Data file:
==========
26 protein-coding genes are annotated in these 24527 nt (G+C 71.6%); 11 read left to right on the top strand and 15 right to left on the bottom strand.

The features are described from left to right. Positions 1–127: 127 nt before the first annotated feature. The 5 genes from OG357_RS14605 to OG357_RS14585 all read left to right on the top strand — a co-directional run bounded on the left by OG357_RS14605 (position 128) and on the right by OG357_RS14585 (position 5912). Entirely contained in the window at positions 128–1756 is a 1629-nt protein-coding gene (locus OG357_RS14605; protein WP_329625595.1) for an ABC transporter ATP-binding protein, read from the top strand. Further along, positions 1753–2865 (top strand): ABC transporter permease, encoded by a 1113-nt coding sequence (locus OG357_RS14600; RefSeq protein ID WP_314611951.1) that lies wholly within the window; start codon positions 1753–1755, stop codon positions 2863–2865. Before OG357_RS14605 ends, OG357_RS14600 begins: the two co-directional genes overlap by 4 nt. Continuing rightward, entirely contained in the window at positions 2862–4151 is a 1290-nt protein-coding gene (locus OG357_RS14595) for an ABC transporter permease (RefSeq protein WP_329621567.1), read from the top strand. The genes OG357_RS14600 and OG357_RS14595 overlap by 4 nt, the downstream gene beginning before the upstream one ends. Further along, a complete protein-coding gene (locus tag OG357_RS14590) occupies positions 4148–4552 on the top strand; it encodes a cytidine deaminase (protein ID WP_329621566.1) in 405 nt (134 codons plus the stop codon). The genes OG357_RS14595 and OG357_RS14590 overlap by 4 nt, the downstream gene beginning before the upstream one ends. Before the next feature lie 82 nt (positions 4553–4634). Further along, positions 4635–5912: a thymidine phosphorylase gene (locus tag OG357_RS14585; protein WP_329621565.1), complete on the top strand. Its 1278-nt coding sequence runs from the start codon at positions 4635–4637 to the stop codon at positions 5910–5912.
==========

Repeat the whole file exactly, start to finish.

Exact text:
26 protein-coding genes are annotated in these 24527 nt (G+C 71.6%); 11 read left to right on the top strand and 15 right to left on the bottom strand.

The features are described from left to right. Positions 1–127: 127 nt before the first annotated feature. The 5 genes from OG357_RS14605 to OG357_RS14585 all read left to right on the top strand — a co-directional run bounded on the left by OG357_RS14605 (position 128) and on the right by OG357_RS14585 (position 5912). Entirely contained in the window at positions 128–1756 is a 1629-nt protein-coding gene (locus OG357_RS14605; protein WP_329625595.1) for an ABC transporter ATP-binding protein, read from the top strand. Further along, positions 1753–2865 (top strand): ABC transporter permease, encoded by a 1113-nt coding sequence (locus OG357_RS14600; RefSeq protein ID WP_314611951.1) that lies wholly within the window; start codon positions 1753–1755, stop codon positions 2863–2865. Before OG357_RS14605 ends, OG357_RS14600 begins: the two co-directional genes overlap by 4 nt. Continuing rightward, entirely contained in the window at positions 2862–4151 is a 1290-nt protein-coding gene (locus OG357_RS14595) for an ABC transporter permease (RefSeq protein WP_329621567.1), read from the top strand. The genes OG357_RS14600 and OG357_RS14595 overlap by 4 nt, the downstream gene beginning before the upstream one ends. Further along, a complete protein-coding gene (locus tag OG357_RS14590) occupies positions 4148–4552 on the top strand; it encodes a cytidine deaminase (protein ID WP_329621566.1) in 405 nt (134 codons plus the stop codon). The genes OG357_RS14595 and OG357_RS14590 overlap by 4 nt, the downstream gene beginning before the upstream one ends. Before the next feature lie 82 nt (positions 4553–4634). Further along, positions 4635–5912: a thymidine phosphorylase gene (locus tag OG357_RS14585; protein WP_329621565.1), complete on the top strand. Its 1278-nt coding sequence runs from the start codon at positions 4635–4637 to the stop codon at positions 5910–5912.